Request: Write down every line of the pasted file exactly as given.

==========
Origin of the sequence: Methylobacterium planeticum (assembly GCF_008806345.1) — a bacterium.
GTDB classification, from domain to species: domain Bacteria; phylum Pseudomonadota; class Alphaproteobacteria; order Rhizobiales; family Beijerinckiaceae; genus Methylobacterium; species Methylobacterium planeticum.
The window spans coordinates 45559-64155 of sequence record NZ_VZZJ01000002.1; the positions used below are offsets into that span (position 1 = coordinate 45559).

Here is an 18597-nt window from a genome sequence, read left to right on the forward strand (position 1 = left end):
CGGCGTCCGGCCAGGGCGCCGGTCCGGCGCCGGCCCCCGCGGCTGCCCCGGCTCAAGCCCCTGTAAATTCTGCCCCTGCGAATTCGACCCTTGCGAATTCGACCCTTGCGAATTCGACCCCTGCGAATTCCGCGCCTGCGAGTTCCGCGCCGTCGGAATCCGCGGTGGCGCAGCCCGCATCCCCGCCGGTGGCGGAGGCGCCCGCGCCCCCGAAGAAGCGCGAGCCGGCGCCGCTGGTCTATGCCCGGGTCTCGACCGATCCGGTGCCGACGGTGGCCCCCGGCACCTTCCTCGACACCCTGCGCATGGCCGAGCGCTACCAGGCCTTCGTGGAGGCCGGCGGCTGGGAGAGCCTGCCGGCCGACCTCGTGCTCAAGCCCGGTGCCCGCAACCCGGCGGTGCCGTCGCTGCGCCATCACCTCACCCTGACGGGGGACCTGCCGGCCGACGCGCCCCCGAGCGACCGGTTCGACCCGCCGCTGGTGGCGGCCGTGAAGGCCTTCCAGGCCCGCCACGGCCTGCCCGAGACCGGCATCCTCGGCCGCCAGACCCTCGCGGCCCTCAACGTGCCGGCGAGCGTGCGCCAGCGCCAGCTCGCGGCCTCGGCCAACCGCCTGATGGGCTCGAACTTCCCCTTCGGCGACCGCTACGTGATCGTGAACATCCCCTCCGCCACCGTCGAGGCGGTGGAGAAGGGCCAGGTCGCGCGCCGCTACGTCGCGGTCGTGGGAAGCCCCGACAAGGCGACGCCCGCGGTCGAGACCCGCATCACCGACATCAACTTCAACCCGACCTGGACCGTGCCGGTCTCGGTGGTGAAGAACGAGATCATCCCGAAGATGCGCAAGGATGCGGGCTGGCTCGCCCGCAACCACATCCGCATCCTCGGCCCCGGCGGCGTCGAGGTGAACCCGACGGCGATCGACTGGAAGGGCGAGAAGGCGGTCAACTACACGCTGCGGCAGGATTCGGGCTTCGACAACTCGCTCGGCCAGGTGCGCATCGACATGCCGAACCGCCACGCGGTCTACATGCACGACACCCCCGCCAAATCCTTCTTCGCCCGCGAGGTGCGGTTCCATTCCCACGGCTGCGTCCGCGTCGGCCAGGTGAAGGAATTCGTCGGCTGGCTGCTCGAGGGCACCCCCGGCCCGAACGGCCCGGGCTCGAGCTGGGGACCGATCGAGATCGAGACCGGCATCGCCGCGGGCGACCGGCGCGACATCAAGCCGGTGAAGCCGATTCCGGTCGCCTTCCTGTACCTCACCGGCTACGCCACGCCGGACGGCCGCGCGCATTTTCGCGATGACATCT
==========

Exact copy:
Origin of the sequence: Methylobacterium planeticum (assembly GCF_008806345.1) — a bacterium.
GTDB classification, from domain to species: domain Bacteria; phylum Pseudomonadota; class Alphaproteobacteria; order Rhizobiales; family Beijerinckiaceae; genus Methylobacterium; species Methylobacterium planeticum.
The window spans coordinates 45559-64155 of sequence record NZ_VZZJ01000002.1; the positions used below are offsets into that span (position 1 = coordinate 45559).

Here is an 18597-nt window from a genome sequence, read left to right on the forward strand (position 1 = left end):
CGGCGTCCGGCCAGGGCGCCGGTCCGGCGCCGGCCCCCGCGGCTGCCCCGGCTCAAGCCCCTGTAAATTCTGCCCCTGCGAATTCGACCCTTGCGAATTCGACCCTTGCGAATTCGACCCCTGCGAATTCCGCGCCTGCGAGTTCCGCGCCGTCGGAATCCGCGGTGGCGCAGCCCGCATCCCCGCCGGTGGCGGAGGCGCCCGCGCCCCCGAAGAAGCGCGAGCCGGCGCCGCTGGTCTATGCCCGGGTCTCGACCGATCCGGTGCCGACGGTGGCCCCCGGCACCTTCCTCGACACCCTGCGCATGGCCGAGCGCTACCAGGCCTTCGTGGAGGCCGGCGGCTGGGAGAGCCTGCCGGCCGACCTCGTGCTCAAGCCCGGTGCCCGCAACCCGGCGGTGCCGTCGCTGCGCCATCACCTCACCCTGACGGGGGACCTGCCGGCCGACGCGCCCCCGAGCGACCGGTTCGACCCGCCGCTGGTGGCGGCCGTGAAGGCCTTCCAGGCCCGCCACGGCCTGCCCGAGACCGGCATCCTCGGCCGCCAGACCCTCGCGGCCCTCAACGTGCCGGCGAGCGTGCGCCAGCGCCAGCTCGCGGCCTCGGCCAACCGCCTGATGGGCTCGAACTTCCCCTTCGGCGACCGCTACGTGATCGTGAACATCCCCTCCGCCACCGTCGAGGCGGTGGAGAAGGGCCAGGTCGCGCGCCGCTACGTCGCGGTCGTGGGAAGCCCCGACAAGGCGACGCCCGCGGTCGAGACCCGCATCACCGACATCAACTTCAACCCGACCTGGACCGTGCCGGTCTCGGTGGTGAAGAACGAGATCATCCCGAAGATGCGCAAGGATGCGGGCTGGCTCGCCCGCAACCACATCCGCATCCTCGGCCCCGGCGGCGTCGAGGTGAACCCGACGGCGATCGACTGGAAGGGCGAGAAGGCGGTCAACTACACGCTGCGGCAGGATTCGGGCTTCGACAACTCGCTCGGCCAGGTGCGCATCGACATGCCGAACCGCCACGCGGTCTACATGCACGACACCCCCGCCAAATCCTTCTTCGCCCGCGAGGTGCGGTTCCATTCCCACGGCTGCGTCCGCGTCGGCCAGGTGAAGGAATTCGTCGGCTGGCTGCTCGAGGGCACCCCCGGCCCGAACGGCCCGGGCTCGAGCTGGGGACCGATCGAGATCGAGACCGGCATCGCCGCGGGCGACCGGCGCGACATCAAGCCGGTGAAGCCGATTCCGGTCGCCTTCCTGTACCTCACCGGCTACGCCACGCCGGACGGCCGCGCGCATTTTCGCGATGACATCT